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Keeping the story alive

By Alexandra Wertz '12
April 19, 2011

Mara Kumagai Fink '11 designed a lesson about the Japanese American internment camps of World War II that she's delivered to more than 300 Minnesota fifth-graders. 

There are times when silence is the loudest voice. But there are also times when it isn't. Mara Kumagai Fink '11 has discovered that some stories simply must be told.

Fink's grandmother was one of more than 120,000 Japanese Americans that the U.S. government placed in 10 internment camps across the West coast during World War II. In the wake of Japan's attack on Pearl Harbor, Japanese Americans were seen by the government as potential threats to national security and forced into "War Relocation Camps" throughout the western half of the country. Two-thirds of those interned were American citizens, and none of them were ever convicted of any crimes against the United States.

Curious to dig deeper into this story, Fink approached her grandma. "There is a saying in Japanese, 'shikata ga nai,' which means 'It can't be helped.' When something bad happens, we let it go. My grandma thought this was the best way to move on from this incident, to just forget about it," says Fink. "Since my grandma won't talk about it, I decided to design a project that would educate me and others about this often ignored part of American history." 

With the help of a Ken Olsen Internship grant from the St. Olaf Sociology/Anthropology Department and a Kloeck-Jenson and Entrepreneurial Grant from St. Olaf's Center for Experiential Learning, Fink designed a summer internship with the Oregon Nikkei Legacy Center in Portland, Oregon. The center is a Japanese American history museum and nonprofit organization that works to preserve culture, history, and community among Japanese Americans. In addition to her internship, Fink spent time with other family members who had lived in the camps. "I got to talk with my grandma's sisters about something I would usually avoid bringing up. Talking with them really helped me understand who my grandmother is, where she is coming from, and what she has been through. Because of that I feel much closer to her now."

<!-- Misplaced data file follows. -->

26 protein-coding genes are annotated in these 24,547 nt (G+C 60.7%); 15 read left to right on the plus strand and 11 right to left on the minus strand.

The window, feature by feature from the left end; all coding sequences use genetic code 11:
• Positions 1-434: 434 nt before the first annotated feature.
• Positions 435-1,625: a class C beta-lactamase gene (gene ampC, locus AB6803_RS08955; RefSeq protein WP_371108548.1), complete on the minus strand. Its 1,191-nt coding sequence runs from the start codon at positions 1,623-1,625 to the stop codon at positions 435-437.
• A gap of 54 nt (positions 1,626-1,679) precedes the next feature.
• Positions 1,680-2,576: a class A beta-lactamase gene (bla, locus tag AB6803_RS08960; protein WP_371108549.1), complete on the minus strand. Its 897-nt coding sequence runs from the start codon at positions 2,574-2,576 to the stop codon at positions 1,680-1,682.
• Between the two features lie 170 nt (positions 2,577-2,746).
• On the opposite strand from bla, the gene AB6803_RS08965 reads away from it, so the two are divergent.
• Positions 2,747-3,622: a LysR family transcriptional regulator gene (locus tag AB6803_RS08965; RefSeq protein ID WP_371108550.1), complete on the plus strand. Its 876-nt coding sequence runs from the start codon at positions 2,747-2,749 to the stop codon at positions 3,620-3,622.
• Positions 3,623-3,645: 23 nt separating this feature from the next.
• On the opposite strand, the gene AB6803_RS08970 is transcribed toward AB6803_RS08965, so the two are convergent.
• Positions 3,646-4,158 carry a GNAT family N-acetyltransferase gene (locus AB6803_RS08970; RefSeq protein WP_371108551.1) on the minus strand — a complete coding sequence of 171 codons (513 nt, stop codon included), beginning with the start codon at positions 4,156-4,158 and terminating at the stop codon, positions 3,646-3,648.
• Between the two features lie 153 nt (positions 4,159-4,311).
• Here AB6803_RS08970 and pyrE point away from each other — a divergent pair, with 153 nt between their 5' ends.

With a newly found passion to share this piece of American history, Fink filed a story with Minnesota Public Radio. This experience finally gave a voice to her grandmother's silence.

The story continues
Fink's project didn't end come September. It was time for the story to be passed on. Fink now travels to elementary schools in Northfield and in St. Louis Park, her hometown. So far, she has spoken to more than 300 fifth-graders.

"A lot of times kids will go through their entire school lives without ever hearing about the Japanese internment," says Fink. "But by targeting students in elementary schools, we're reaching a new generation in an innovative way — a way that doesn't make teachers add a whole unit to their curriculum."

Fink prepared a 20-minute presentation to share with elementary-school classes. It includes showing pictures, sharing her own family story, and describing to the students how an internment camp differs from their idea of summer camp. "I think it's so effective because the information meets them where they're at. We talk about things they can relate to," says Fink. She also reads them a storybook titled Baseball Saved Us by Ken Mochizuki, which describes how baseball kept the prisoners' spirits alive.

"It has been rewarding to see the students really understand what it was like for people to leave all their friends and family and relocate to the desert," Fink says. "I think it's something that has never occurred to a lot of them before. To see that many of the students have better responses to what the government could have done instead of what the government actually did is always entertaining."

Fink is currently collaborating with the Japanese American Citizens League to possibly make this project a national program. No matter what happens, Fink's project has already given a voice to the voiceless through education. "I want to educate young students about the Japanese internment because by educating another generation, we're ensuring that this story doesn't die."
Associate College Archivist Jeff Sauve also points out that St. Olaf played a unique role during World War II by enrolling Japanese American students even as other colleges and universities denied them admission. An article Sauve wrote several years ago notes that 10 Japanese American students came to St. Olaf from internment camps, two of whom became the first students of color to sing in the St. Olaf Choir.

Contact Kari VanDerVeen at 507-786-3970 or